Roundup Record Tribune & Winnett Times -

Beckman Ranch

 

September 18, 2019

Paintings by Jane Stanfel

The Bride Had to Shovel It was their first wedding anniversary, and they meant to celebrate it on their own ranch. Family and friends were invited, but it was springtime in Montana, so no one expected Spring. Last year's bride awoke to confront a foot of snow, and the man of the house had the animal chores to attend, so she grabbed a shovel and cleared a path for the guests. Happy Anniversary!

Publisher Note: Due to an editorial oversight, the Beckman Ranch story is being rerun in its entirety.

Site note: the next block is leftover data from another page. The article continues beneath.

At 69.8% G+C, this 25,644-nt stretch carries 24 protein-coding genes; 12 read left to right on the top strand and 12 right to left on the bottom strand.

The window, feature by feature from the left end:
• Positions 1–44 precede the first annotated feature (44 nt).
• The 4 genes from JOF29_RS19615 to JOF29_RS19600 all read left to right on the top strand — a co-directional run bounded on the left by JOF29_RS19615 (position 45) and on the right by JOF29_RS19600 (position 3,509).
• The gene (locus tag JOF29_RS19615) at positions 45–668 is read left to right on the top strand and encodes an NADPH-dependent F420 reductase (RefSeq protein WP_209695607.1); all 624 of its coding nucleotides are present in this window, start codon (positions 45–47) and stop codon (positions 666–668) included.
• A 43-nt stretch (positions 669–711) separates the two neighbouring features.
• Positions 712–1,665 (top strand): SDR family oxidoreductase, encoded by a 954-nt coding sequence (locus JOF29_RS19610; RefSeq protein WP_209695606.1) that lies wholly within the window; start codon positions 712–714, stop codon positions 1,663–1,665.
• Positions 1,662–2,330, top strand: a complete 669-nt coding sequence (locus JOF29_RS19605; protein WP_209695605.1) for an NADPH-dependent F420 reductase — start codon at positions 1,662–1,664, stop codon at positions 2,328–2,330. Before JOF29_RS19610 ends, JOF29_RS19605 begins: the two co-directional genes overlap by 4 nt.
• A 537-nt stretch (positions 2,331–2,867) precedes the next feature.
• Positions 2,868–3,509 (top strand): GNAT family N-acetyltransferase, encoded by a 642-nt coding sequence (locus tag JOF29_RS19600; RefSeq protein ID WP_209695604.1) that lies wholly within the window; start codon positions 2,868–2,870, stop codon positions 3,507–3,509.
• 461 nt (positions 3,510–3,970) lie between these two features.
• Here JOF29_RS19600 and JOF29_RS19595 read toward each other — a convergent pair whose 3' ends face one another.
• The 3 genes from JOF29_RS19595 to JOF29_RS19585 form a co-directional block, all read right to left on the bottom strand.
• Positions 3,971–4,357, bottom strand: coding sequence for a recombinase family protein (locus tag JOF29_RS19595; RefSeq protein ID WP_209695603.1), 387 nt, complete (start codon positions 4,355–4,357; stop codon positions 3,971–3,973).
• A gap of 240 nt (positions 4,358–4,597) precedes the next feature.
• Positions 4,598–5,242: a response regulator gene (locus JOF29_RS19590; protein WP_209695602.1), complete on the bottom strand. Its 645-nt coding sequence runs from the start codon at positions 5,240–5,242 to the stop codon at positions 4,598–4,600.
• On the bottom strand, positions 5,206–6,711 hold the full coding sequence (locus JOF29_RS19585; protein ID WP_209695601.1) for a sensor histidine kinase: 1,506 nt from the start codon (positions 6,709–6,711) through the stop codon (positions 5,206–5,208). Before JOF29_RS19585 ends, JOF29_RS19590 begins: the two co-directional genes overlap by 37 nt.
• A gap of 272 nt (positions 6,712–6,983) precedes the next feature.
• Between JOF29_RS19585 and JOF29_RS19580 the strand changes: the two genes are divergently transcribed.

Not all our early ranchers were homesteaders. Born in Minnesota, Albert Beckman came to Roundup to work as a carpenter, found all the homestead land claimed, and bought a section from the Northern Pacific Railroad for $9.00 per acre. In 1917, when he was 30, he married Cora Strike, 18, who lived around Devil's Lake. For a couple of years, they camped in a tent, until Albert hauled lumber 100 miles by horse and wagon and built a house. The complex of buildings is found about six miles out...



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